Wednesday, July 20, 2011

Postcard from Hama, Syria

In Scarred Syria City, a Vision of a Life Free From Dictators

By Anthony Shadid
The New York Times
July 19, 2011

HAMA, Syria — In this city that bears the scars of one of the modern Middle East’s bloodiest episodes, the revolt against President Bashar al-Assad has begun to help Syrians imagine life after dictatorship as it forges new leaders, organizes its own defense and reckons with a grim past in an uncertain experiment that showcases the forces that could end Mr. Assad’s rule.

Dozens of barricades of trash bins, street lamps, bulldozers and sandbags, defended in various states of vigilance, block the feared return of the security forces that surprisingly withdrew last month. Protests begin past midnight, drawing raucous crowds of youths celebrating the simple fact that they can protest. At dusk, distant cries echo off cinder blocks and stone that render a tableau here of jubilation, fear and memory of a crackdown a generation ago whose toll — 10,000, 20,000, more — remains a defiant guess.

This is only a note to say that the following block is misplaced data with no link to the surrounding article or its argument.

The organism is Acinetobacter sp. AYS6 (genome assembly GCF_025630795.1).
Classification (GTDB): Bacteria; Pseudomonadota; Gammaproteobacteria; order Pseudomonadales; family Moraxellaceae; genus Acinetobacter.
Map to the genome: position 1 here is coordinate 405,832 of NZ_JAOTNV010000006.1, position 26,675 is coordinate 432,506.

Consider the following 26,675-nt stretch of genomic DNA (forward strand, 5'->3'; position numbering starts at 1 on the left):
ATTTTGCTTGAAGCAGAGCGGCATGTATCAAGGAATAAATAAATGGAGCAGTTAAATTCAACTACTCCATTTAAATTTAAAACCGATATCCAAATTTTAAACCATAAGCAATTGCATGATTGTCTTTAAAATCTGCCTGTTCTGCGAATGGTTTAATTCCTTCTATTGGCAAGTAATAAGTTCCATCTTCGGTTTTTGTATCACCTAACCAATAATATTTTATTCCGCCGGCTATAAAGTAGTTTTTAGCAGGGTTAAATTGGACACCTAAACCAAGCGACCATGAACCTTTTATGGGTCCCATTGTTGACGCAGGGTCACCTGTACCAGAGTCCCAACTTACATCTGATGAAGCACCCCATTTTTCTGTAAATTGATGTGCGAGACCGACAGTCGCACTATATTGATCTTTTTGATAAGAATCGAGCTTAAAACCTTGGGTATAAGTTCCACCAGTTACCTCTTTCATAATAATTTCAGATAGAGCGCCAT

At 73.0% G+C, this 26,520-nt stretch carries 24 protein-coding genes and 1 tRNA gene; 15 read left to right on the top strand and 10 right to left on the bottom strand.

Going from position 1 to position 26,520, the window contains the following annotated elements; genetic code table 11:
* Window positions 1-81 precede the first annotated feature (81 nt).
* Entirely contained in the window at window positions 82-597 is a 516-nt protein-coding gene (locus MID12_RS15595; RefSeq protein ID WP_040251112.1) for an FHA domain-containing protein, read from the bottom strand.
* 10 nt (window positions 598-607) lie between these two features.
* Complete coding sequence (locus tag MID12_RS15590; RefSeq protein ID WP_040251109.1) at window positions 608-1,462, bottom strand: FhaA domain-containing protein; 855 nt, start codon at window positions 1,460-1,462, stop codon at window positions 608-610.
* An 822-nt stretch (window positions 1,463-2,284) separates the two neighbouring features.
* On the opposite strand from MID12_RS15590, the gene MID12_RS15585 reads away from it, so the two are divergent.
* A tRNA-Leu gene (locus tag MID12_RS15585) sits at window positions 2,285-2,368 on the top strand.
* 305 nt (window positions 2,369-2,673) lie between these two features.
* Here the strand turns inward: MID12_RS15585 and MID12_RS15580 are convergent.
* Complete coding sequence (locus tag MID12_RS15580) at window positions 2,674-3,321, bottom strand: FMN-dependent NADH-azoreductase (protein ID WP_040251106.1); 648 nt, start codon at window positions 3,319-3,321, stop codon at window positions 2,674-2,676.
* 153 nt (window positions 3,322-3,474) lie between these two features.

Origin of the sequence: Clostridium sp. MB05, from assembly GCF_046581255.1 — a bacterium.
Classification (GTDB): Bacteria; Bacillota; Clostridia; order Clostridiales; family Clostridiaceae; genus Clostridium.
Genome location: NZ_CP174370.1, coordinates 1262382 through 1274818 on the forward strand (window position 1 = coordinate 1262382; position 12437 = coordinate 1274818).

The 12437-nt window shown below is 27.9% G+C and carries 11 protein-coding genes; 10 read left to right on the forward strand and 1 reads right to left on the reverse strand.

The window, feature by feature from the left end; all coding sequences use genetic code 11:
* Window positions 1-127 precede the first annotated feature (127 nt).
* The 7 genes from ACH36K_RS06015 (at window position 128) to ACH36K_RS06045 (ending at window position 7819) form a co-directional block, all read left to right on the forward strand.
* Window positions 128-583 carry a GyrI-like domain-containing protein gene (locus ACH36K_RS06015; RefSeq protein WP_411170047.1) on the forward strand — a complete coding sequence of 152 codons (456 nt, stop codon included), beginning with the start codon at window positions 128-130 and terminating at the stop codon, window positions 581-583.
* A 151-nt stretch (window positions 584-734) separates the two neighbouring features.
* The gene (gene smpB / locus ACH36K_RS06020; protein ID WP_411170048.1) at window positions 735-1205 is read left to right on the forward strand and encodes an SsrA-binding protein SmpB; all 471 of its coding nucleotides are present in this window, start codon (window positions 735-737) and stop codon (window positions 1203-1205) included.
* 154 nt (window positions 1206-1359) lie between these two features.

“Hama is free,” the protesters chant, “and it will remain free.”

Freedom is a word heard often these days in this city, Syria’s fourth largest, though that freedom could yet prove elusive. Hama rebelled last month, and the government withdrew the soldiers and security forces seemingly to forestall even more bloodshed, ceding space along the Orontes River that is really neither liberated nor subjugated.

In the uncertain interregnum, punctuated by worry that the security forces might return and fear of informers left behind, Hama has emerged in the four-month revolt against Mr. Assad as a turbulent model of what a city in Syria might resemble once four decades of dictatorship end. In skittish streets, there are at least nascent notions of self-de-termination, as residents seek to speak for themselves and defend a city that they declare theirs.

The sole poster of Mr. Assad in the city hangs from the undamaged headquarters of the ruling Baath Party. Gaggles of residents gather on the curb to debate politics, sing protest songs and retell the traumas of the crackdown in 1982, when the government stormed Hama to end an Islamist uprising. For the first time in memory, clerics and the educated elite in Hama are negotiating with the governor over how to administer the city, in a country long accustomed to a monologue delivered by the ruler to the ruled.